“On May 9 Mr. Tanski … publicly [announced] that I would be acting as Seeds’ spokesperson and helping with the transition,” he said. “Now, I receive this email … filled with inaccurate and unsubstantiated accusations from Mr. Tanski. I do not know what prompted this turn of events. I wish Seeds and the board all the best. At the end of the day, Seeds is facing the same struggles that all restaurants face. The fact that Seeds is a nonprofit does not change the fact that operating a restaurant is very challenging. I sincerely hope that Seeds thrives.”
Harwell said Seeds had financial oversight in place.
“I am a bit confused by this statement. After multiple requests, Seeds’ board formed a financial committee in January 2016,” he said. “Since the summer of 2016, the financial committee has had complete oversight of all spending, and Mr. Tanski served on that committee.”
Tanski said it was only toward the end of 2016 that many of the discrepancies were discovered by the board. Previously, all financial information came directly from Harwell.
“Every month we’d get these beautiful reports with beautiful bottom lines,” said board vice president Jan Cass.
Tanski said the board was unaware of Harwell’s debt accrual.
But again, Harwell disputes his claim.
“Again, I am unsure how Mr. Tanski can make this claim,” he said. “Not only was the whole board aware of Seeds’ financial position, including outstanding debt, Mr. Tanski served on the financial committee. And although Seeds does carry a certain amount of debt on its books, it is substantially less than $92,000.”
The debt, according to Bostick and Tanski, has been reduced by about a third since November 2016.
Harwell also said that the finance committee had oversight of all credit card purchases.
“All credit card records were reviewed by the finance committee,” he said. “The charges that Mr. Tanski is referring to were approved first by Seeds’ accountant, whose boss and employer sits on the board, and then by the finance committee once it was formed. Additionally, any ‘personal’ charges were booked against my salary, which was $4,760 in 2016, so the correct payroll taxes could be withheld. This known and transparent arrangement was approved by the board in part because I went many months without drawing a paycheck so the rest of the employees could get paid.”
Harwell acknowledged that he failed to pay the appropriate payroll taxes.
“Seeds has been in the red since inception, which is one of the reasons I repeatedly requested help from the board in board meetings … for fundraising assistance and grant acquisition,” Harwell said. “It was the finance committee that made the final decision on what bills were paid and when. And the board was aware of the past due payroll taxes.”
He blamed the expired insurance on the accountant Seeds used.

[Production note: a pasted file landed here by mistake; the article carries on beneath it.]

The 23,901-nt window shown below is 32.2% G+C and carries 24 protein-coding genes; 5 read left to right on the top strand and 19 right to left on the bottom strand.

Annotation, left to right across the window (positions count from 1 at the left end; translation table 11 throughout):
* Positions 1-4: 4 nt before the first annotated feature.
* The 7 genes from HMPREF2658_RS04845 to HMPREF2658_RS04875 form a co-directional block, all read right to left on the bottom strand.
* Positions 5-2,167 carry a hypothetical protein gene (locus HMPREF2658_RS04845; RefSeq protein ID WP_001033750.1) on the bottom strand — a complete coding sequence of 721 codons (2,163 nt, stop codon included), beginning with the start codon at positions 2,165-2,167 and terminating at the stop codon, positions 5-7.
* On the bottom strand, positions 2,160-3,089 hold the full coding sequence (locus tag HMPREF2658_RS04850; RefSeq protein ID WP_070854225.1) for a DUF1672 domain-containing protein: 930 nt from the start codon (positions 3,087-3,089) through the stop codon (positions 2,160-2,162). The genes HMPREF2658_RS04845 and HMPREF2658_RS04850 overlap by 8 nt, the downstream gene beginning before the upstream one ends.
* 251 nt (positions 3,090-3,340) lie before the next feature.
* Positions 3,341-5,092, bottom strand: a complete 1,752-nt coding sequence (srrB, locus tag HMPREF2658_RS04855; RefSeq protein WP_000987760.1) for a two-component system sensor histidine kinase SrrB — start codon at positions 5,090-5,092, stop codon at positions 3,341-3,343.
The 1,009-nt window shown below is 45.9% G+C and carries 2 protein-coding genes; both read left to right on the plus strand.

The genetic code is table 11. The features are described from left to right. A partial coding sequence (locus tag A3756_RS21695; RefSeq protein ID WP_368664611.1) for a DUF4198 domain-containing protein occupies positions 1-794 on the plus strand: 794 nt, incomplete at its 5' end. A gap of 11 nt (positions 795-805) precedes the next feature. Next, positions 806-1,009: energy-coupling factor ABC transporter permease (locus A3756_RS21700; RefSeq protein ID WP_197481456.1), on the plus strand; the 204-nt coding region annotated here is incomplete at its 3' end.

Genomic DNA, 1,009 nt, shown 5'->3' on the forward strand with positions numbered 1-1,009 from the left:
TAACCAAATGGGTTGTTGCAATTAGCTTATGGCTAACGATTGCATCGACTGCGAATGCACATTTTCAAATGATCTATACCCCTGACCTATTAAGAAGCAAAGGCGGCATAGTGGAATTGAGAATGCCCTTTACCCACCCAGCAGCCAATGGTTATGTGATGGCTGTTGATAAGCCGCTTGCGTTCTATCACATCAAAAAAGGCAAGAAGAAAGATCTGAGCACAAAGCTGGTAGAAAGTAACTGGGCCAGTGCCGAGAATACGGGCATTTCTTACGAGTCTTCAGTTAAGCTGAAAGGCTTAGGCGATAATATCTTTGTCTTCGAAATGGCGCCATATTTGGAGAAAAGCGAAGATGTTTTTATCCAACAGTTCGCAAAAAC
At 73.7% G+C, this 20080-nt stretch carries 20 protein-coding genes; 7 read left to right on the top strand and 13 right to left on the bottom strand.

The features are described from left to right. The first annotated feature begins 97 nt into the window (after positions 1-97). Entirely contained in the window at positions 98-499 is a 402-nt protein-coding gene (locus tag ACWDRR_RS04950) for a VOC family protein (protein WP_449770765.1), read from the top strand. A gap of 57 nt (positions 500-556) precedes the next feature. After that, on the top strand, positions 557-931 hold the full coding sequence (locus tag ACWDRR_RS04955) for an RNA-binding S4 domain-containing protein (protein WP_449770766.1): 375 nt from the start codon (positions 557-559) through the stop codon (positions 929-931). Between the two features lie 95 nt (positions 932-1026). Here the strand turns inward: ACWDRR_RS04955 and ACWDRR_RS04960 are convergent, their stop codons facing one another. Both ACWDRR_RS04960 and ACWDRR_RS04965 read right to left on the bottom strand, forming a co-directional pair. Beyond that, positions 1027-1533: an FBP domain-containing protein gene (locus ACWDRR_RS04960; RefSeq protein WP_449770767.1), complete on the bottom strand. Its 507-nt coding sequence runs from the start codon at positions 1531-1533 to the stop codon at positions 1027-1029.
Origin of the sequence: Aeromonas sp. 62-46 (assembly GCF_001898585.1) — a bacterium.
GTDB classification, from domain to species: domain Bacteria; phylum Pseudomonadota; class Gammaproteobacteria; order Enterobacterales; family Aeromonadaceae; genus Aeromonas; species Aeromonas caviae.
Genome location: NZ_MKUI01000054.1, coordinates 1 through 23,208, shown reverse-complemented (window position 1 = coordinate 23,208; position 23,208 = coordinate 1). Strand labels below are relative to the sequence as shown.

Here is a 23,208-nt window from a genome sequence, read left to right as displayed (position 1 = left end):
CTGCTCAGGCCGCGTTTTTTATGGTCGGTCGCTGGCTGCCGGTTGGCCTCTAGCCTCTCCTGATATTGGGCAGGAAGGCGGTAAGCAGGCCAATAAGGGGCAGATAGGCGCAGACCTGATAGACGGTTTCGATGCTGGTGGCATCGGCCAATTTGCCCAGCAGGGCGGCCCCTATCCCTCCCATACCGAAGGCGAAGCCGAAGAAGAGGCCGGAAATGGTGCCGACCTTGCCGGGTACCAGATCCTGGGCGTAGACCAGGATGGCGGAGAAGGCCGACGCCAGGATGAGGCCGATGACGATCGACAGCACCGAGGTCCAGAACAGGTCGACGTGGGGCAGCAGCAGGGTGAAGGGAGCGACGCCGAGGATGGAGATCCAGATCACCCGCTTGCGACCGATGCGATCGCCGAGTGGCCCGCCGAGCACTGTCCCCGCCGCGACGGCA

“Our accountant and accountant admin authorized an automatic payment of the organization’s unemployment insurance when there was insufficient funds in the organization’s account to cover that premium. Subsequently, the unemployment insurance was returned and our liability insurance was canceled due to lack of funds. It took the board six months to take action and rectify the situation.”
When asked who was investing in his newest project in Manitou Springs, Harwell responded, “I am not sure how this new venture is related to Seeds, but I have to respectfully decline to reveal who our investors are or how much money has been invested.”
Continue the mission
Tanski and Cass said there was much trepidation in going public with Seeds’ financial information and placing the blame on Harwell.
“This was a tough thing the board had to talk through,” Tanski said. “On the one hand, Lyn is the founder of Seeds and there’s been a lot of good Seeds has done in the past. We look to do as much or more going forward.”
The goal now is to explore transitioning Seeds’ programs to for-profit social enterprises in order to support the café. Those include its food truck and catering operations and perhaps educational programs, Tanski said.
According to Cass, Harwell’s new social enterprise project, CrEATe, expected to open in Manitou this summer, will be direct competition for the restaurant.
“We look forward to the competition, but we really want Seeds to be secure,” she said. “We want to preserve this place — we love this place. But we’ve had to divorce ourselves from the founder and focus on the concept and the mission.”
Editor’s note: Clarification has been added to this article indicating programs under the Seeds umbrella will be exploring for-profit options, while the café itself will remain a nonprofit.